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The IBM Study on Innovation

| On 01, Feb 2008

Jack Hipple

The IBM Innovation Study–What Does It Say?


The recent pioneering global study and interview of corporate CEOs regarding innovation and its importance provides many insights into not only the world of innvoation, but the competitive nature of it. If everyone but you believes that innovation is the number one focus of business right now and you don’t, a serious pause for thinking is due. This study involved over 700 corporate leaders from arond the world. What does it say?


First, that innovation needs to be CORPORATE activity, not just an R&D activity. There are just as many opportunities in operations, finance, marketing, and services as there are in research and new product development. The business model used was cited as one of the most significant areas and had a payback twice that of innovation in operations. This raises the question again of deciding what business you’re in. If you’re supplying computer hardware, is your business building and selling computers or is it supplying a methodology for people to run calculations and store data? Is there a different business model? You bet! Consider the recent Forbes article (Feb 11, 2008, p37) entitled “The Death of Hardware”. It describes the case of a major web business (Zillow) that provides up to date home pricing information to consumers. Doing this nationwide for 67 million homes takes up 4 TERABYTES of memory. Updating this for the recent housing price collapses in most parts of the country was going to cost a million dollars and take six months–unacceptable to its customers. Zillow ran the data over the internet using rented computer space from Amazon (are they in the book business or the information business you should be asking now) for $50,000 and it took 3 weeks. If you’re the IBM or Dell salesperson calling on Zillow, how do you feel? Were you calling on the right customer? Who was?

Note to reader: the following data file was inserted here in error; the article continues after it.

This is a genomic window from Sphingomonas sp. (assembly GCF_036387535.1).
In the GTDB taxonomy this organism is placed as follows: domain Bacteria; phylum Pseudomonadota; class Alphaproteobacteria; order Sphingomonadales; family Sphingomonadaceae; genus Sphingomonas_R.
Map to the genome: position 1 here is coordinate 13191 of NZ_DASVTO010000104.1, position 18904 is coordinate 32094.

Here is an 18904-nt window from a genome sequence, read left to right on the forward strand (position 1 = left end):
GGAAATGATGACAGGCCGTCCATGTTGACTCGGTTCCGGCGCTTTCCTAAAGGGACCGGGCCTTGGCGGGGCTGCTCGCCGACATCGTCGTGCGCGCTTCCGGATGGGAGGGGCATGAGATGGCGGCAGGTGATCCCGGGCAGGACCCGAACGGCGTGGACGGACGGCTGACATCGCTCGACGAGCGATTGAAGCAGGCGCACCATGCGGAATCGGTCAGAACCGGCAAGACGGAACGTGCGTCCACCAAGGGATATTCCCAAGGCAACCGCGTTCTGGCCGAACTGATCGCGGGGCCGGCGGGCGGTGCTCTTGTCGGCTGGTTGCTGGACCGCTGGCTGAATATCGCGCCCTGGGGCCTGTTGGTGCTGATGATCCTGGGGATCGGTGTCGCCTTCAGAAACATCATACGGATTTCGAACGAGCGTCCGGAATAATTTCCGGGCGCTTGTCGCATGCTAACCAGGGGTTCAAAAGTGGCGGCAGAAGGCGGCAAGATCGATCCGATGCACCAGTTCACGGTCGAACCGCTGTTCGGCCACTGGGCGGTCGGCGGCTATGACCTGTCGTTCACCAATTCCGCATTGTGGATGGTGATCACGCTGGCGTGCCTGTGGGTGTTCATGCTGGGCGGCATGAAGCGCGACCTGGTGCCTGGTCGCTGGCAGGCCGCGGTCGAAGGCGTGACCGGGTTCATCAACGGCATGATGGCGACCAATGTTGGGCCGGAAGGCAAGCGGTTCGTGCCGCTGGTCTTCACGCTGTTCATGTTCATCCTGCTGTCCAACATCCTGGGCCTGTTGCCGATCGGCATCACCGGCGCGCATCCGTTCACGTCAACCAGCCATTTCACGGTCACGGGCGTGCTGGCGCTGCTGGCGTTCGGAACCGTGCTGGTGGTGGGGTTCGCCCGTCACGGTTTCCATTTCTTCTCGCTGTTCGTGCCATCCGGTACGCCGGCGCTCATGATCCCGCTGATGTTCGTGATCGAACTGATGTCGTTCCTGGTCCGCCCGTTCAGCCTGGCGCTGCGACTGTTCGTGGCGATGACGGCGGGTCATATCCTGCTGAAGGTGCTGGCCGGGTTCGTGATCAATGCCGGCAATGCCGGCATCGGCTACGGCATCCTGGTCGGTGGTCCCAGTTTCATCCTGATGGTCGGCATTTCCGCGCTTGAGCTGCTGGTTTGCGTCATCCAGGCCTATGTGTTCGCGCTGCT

65% of respondents to this survey indicated that organizational structural change was the most common business model innovation, followed by 50% indicating major strategic partnerships. Not new product development. What does this mean? That HOW we do business is just as important as coming up with the next whiz bang thing. Consider the example above. If you’re Dell, is it time to rethink the focus on PC’s? Why not rent programs and storage space that is accessible over the web with a very inexpensive home device? What’s the impact on Microsoft of renting software vs. selling millions of copies of something that is used only once in a while? This is being done, but not by the major PC players. Computer data entry without keyboards is another intersting example. It will be interesting to see what happens long term. The study shows that business model innovation’s impact on the bottom line is at least 5X that of innovation focus on products, services, or operations.


The most significant barriers to innovation cited by these global executives were government/legal restrictions and economic uncertainly (external) and unsupported innovation culture and limited funding (internal). This is truly an amazing response as we know so much about these issues (except the government!). The culture and funding are determined by the CEO’s and their business managers themselves. If a CEO turns the innovation spigot on and off frequently and downsizes innovation at the first sign of uncertainty, this memory stays around a long time. We’ve been a part of and led studies on this and we keep reinventing the wheel and our knowledge. This key finding suggests that we have met the enemy and it is us. A leader can control funding and support. A CEO and the managers that report to him or her can question the hiring processes and the type of people hired. Are we cloning ourselves when we need to change ourselves? There are many psychological typing instruments that will accurately assist in assessing problem solving styles. Do we use them in team formation? Do we use them for career counseling?


The bottom line of all this is that business and people are the key concerns in the innovation area. You did know that, didn’t you? And your business practices reflect that, don’t they?


More on this study next time.